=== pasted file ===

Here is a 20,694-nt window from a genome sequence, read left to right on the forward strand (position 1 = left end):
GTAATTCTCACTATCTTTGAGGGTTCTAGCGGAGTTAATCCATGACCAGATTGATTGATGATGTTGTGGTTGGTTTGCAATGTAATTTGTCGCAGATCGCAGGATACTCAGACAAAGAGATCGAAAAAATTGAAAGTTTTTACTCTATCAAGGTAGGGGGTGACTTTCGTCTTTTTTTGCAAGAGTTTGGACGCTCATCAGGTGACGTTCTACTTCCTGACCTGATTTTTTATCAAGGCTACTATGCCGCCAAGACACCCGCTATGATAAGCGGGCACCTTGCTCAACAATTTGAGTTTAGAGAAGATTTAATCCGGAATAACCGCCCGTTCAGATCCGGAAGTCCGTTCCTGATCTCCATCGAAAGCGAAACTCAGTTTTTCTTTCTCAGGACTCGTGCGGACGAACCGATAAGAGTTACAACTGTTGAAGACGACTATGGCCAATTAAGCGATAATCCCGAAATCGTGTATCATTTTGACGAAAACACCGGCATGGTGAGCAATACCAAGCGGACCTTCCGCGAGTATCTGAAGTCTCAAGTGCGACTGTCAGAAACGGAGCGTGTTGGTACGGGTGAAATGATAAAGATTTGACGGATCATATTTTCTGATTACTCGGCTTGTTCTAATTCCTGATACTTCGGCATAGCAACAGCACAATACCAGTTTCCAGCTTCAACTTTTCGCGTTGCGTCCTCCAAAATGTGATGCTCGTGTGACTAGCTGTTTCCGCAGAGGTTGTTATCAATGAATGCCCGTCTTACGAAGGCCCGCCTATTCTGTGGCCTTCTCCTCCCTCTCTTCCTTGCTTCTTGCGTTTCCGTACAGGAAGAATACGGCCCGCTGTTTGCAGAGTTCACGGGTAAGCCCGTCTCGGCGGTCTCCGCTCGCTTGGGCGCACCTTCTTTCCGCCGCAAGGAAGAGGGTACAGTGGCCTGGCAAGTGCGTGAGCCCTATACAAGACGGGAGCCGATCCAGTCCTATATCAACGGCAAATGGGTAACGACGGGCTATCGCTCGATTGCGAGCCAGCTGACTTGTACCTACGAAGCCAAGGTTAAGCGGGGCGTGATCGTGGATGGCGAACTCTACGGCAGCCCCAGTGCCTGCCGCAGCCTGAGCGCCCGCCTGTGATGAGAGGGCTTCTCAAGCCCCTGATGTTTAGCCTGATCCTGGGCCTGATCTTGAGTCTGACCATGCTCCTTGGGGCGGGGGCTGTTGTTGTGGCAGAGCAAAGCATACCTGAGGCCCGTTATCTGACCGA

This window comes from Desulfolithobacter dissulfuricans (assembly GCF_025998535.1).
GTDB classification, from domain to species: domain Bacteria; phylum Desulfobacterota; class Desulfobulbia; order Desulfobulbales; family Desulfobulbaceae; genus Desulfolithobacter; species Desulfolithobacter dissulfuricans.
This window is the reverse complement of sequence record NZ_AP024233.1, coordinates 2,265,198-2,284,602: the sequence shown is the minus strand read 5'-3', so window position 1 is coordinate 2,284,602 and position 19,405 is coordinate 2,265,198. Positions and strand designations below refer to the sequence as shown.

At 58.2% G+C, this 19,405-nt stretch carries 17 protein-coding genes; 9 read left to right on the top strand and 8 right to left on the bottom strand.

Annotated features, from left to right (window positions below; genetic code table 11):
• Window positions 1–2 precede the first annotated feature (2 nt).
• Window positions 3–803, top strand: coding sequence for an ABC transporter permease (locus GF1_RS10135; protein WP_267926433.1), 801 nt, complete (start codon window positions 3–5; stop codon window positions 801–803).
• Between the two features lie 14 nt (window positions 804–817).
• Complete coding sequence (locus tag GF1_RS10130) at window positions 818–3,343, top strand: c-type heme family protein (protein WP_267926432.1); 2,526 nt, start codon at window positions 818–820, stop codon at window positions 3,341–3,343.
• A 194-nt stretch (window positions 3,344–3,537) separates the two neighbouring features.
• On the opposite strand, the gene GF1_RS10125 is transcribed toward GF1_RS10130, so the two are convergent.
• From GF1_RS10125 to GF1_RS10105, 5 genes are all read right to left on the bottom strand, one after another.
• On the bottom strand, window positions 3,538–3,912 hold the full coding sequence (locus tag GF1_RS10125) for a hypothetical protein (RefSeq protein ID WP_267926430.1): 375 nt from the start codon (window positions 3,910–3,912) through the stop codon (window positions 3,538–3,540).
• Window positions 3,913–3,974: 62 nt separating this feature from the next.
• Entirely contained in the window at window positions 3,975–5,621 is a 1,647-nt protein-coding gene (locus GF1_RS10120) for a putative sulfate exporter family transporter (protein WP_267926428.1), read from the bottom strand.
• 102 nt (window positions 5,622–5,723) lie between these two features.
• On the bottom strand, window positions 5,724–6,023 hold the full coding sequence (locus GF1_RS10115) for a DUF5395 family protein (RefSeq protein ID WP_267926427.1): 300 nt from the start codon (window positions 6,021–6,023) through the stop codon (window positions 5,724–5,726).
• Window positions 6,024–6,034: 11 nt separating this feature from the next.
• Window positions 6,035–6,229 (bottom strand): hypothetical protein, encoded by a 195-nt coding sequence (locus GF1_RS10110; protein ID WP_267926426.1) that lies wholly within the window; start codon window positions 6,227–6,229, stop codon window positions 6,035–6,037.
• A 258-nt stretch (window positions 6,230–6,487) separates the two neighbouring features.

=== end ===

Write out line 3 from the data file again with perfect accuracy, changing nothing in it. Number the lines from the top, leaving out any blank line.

This window comes from Desulfolithobacter dissulfuricans (assembly GCF_025998535.1).